How To Keep Your Phrasing Interesting

Man vs Row

Brent Baxter is a hit songwriter with cuts by Alan Jackson, Randy Travis, Lady Antebellum, Joe Nichols, Gord Bamford, Ruthie Collins, Ray Stevens, and more. He’s written a top 5 hit in the US and a #1 in Canada… so far.

Phrasing is the rhythm of the lyrics (and the spaces in-between) as they fit into the melody. You could say it’s the “bounce” of the words.

Phrasing could be melodic and slow, like the chorus on “Drink A Beer” recorded by Luke Bryan and written by Chris Stapleton and Jim Beavers. It could be more like a rap, like the verses of “Boys ‘Round Here” recorded by Blake Shelton and written by Craig Wiseman, Thomas Rhett, and Dallas Davidson. Or it could be somewhere in between.  (And I’m not talking about lyrical CONTENT here.  I’m not telling you what subject matter to write.  I’m just talking about the rhythm and spacing of the words, whatever those words happen to be.)

It’s hugely important to keep your phrasing interesting.

(Back when I was starting out, I had a pro songwriter- the son of my church’s music minister- listen to some of my songs.  He said, “I can tell you grew up Baptist. The songs all phrase like Baptist hymns.  You need to make your phrasing more interesting.”  My reaction was… “what’s phrasing?”)

Play with your phrasing. Mix it up. If you’re not great at writing uptempo songs, try writing faster, more interesting phrasing within your slower tempos. Brantley Gilbert and Colt Ford did this well when they wrote “Dirt Road Anthem,” which went on to become a #1 country single for Jason Aldean. The tempo wasn’t that fast- the song felt really laid back. It’s the rapid-fire phrasing on the verses which really gives the song its energy (instead of giving it a power chorus or a fast tempo).

You don’t want your lyric to have the same “bounce” all the way through.

Mix up the phrasing between your verse and your chorus. This will help you vary the melody between the verse and chorus, too. That’s really important. Also, make sure your verse doesn’t have the same bounce to every line.  Mix it up there, too.

Right now, rap-like lyrics are pretty popular in country music, but who knows how long that’ll be the case. My best advice is to just keep it interesting, whatever you do.

What do you think?  What are YOUR thoughts or questions on phrasing?  Do you have trouble mixing it up?  I’d love to hear your thoughts!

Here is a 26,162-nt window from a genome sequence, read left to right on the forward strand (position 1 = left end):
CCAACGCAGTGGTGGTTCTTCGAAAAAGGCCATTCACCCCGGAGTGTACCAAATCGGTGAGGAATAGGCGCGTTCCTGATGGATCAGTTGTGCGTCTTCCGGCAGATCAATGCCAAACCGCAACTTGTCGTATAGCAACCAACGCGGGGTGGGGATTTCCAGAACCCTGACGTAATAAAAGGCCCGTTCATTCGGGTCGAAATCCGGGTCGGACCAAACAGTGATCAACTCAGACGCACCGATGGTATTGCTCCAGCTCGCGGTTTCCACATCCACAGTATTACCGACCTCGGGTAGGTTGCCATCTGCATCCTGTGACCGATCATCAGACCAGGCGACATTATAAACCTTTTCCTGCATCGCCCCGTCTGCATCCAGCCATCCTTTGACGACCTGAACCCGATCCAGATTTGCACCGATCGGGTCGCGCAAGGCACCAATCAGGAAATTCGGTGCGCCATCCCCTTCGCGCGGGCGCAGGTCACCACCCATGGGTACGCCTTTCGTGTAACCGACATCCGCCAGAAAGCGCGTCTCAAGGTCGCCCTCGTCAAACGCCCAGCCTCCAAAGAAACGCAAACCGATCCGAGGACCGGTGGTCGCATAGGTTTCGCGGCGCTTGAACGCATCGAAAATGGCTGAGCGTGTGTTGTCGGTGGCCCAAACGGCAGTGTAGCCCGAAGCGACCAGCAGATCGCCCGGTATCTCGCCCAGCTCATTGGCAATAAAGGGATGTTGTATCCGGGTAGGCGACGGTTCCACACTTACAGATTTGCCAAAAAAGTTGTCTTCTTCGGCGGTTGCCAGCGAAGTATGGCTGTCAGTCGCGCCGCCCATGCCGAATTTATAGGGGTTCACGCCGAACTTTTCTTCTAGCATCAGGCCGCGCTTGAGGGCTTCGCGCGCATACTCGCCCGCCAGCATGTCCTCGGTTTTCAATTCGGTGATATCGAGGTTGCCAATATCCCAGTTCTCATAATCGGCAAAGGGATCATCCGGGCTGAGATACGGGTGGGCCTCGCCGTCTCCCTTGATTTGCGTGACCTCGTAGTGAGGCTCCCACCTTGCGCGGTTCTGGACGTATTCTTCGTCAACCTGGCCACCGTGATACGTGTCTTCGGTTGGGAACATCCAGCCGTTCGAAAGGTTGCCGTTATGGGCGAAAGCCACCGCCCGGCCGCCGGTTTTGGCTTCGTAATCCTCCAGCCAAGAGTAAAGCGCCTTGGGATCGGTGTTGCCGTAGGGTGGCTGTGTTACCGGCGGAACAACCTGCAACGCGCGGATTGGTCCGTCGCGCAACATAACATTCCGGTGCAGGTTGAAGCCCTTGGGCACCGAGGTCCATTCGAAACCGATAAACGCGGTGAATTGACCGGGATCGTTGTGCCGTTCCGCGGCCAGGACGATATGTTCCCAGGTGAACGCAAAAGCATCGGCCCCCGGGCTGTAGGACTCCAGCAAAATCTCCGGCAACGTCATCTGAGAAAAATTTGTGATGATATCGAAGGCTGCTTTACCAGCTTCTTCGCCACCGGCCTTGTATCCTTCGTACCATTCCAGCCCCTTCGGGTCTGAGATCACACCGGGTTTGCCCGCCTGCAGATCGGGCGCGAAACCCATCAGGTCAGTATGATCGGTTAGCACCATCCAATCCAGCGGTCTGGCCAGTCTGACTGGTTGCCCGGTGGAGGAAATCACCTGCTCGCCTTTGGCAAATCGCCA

God Bless,

Brent

1-TO-1 COACHING

Hey, ya’ll! Several of you have been asking about 1-to-1 coaching opportunities.  Well, over the next few weeks, I’ve made a few sessions available.  It’s our chance to sit down together (over the phone or over the web) and discuss your songwriting goals, dig into a few of your songs to see how we can make them stronger, answer questions, whatever.  If you’re interested, just click on the image below or go to the “STEP THREE” tab at manvsrow.com.  Thanks!

-Brent

1-to-1 Coaching

 

6 thoughts on “How To Keep Your Phrasing Interesting”

  1. That’s great advice. My only thoughts are personal. And those thoughts are these. Quality always wins out eventually. Fads are short term. I don’t see rap phrasing lasting in country music. Neither do I see the 1-3 prevalent beat it’s used with lasting. I refer to these songs as Bro Country as some others also do. The only reason it rose to popularity was because of the immense success Florida Georgia line had. I’ve always referred to Nashville as the land of the lemming. A lemming is that animal that follows all the others even over a cliff to its death. In Nashville as soon as someone has some significant success with something new, far too many others start doing it as well. They’re chasing the money. That’s what hat acts were when George Strait first hit the scene. When you compare a song like Little Big Town’s “Girl Crush” or Luke Bryan’s “Roller Coaster” to the 1-3 beat of Bro Country, with their rap style phrasing and the same tired subject matter of tailgates, bottle of wine, dixie cup, sugar on your lips and gotta’ get me some of that
    it’s very evident which songs are superior in quality. I was watching The Voice the other night and one of the contestants sang “Help Me Make It Through The Night”.
    The crowd of mostly younger attendees went wild. I seriously doubt that most of them had heard that song before. Quality lasts. Fads fade.

    1. Good thoughts, Jeff. Yes, just to be clear: I’m not telling anyone to write rap lyrics… or not to. I’m not giving any content recommendations at all in this post. I just want to challenge songwriters to keep an eye on the phrasing of our songs- not to be lazy, and to do our best to keep things interesting for the listener. But always do what’s best for each particular song.

  2. Oh, I know you’re not suggesting writers do rap lyrics. I was just stating my personal opinion on the staying power of songs currently in vogue.

  3. I try to make my lyrics challenging as well as the vocals along with it. Sometimes I push myself where it takes weeks of practise to learn them properly. Making phrasing more interesting I feel has more soul! 🙂

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